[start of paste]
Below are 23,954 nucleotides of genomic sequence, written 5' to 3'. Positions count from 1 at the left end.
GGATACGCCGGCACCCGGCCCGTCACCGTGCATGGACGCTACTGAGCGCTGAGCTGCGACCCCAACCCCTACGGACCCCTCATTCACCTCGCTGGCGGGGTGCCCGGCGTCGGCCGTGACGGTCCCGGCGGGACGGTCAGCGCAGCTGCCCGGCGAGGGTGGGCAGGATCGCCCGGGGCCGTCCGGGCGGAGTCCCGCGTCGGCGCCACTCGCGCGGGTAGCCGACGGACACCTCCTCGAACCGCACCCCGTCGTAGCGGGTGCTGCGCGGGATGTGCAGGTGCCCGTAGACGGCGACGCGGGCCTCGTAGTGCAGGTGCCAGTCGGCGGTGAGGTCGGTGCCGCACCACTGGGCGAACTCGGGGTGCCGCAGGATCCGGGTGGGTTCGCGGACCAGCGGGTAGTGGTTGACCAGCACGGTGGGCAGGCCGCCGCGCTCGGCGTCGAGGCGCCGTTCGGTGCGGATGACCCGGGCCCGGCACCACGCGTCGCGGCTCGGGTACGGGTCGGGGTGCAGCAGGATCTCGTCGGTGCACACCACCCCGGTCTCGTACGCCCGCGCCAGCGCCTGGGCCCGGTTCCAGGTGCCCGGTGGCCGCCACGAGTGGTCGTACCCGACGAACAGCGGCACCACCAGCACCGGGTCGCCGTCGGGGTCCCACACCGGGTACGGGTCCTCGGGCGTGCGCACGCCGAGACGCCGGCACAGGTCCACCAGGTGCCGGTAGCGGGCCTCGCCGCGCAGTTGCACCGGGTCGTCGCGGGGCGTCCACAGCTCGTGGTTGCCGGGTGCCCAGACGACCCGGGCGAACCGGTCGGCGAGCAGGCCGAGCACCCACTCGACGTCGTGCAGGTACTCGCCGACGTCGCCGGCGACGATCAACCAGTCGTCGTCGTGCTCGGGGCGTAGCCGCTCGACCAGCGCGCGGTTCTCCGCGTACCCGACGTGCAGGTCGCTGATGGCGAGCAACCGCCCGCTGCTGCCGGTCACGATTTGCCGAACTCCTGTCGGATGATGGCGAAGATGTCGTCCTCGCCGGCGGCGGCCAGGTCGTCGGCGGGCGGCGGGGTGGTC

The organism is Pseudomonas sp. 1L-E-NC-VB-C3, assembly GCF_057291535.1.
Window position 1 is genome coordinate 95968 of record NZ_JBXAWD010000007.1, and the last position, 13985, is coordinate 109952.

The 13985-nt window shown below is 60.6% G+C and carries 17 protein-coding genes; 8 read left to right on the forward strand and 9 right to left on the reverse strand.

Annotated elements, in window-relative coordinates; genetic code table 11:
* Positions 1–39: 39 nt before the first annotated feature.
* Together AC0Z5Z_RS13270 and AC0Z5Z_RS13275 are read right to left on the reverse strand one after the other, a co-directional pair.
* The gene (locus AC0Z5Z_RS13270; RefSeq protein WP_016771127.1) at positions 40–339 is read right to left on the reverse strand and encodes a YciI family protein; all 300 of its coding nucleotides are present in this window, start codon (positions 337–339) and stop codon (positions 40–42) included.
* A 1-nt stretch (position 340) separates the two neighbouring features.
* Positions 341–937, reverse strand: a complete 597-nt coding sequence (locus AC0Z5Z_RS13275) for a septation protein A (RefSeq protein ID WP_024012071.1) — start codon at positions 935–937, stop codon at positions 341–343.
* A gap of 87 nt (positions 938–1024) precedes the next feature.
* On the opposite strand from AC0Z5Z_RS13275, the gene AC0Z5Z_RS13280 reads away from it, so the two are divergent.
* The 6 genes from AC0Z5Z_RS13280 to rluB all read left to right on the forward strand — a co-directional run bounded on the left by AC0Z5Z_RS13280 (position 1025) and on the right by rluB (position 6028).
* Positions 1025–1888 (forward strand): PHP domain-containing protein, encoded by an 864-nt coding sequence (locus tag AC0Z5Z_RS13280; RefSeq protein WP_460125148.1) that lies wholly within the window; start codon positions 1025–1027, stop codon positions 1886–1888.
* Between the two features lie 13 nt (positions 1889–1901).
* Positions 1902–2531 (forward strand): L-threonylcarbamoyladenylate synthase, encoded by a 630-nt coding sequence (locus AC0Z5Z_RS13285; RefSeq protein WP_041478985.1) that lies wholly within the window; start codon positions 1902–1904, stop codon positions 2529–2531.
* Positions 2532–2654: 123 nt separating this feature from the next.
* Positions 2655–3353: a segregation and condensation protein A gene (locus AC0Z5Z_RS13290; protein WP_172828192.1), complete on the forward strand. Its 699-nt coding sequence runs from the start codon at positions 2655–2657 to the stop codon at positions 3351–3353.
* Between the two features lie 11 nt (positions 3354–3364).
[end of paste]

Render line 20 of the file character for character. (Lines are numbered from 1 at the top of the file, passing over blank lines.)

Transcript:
* Between the two features lie 11 nt (positions 3354–3364).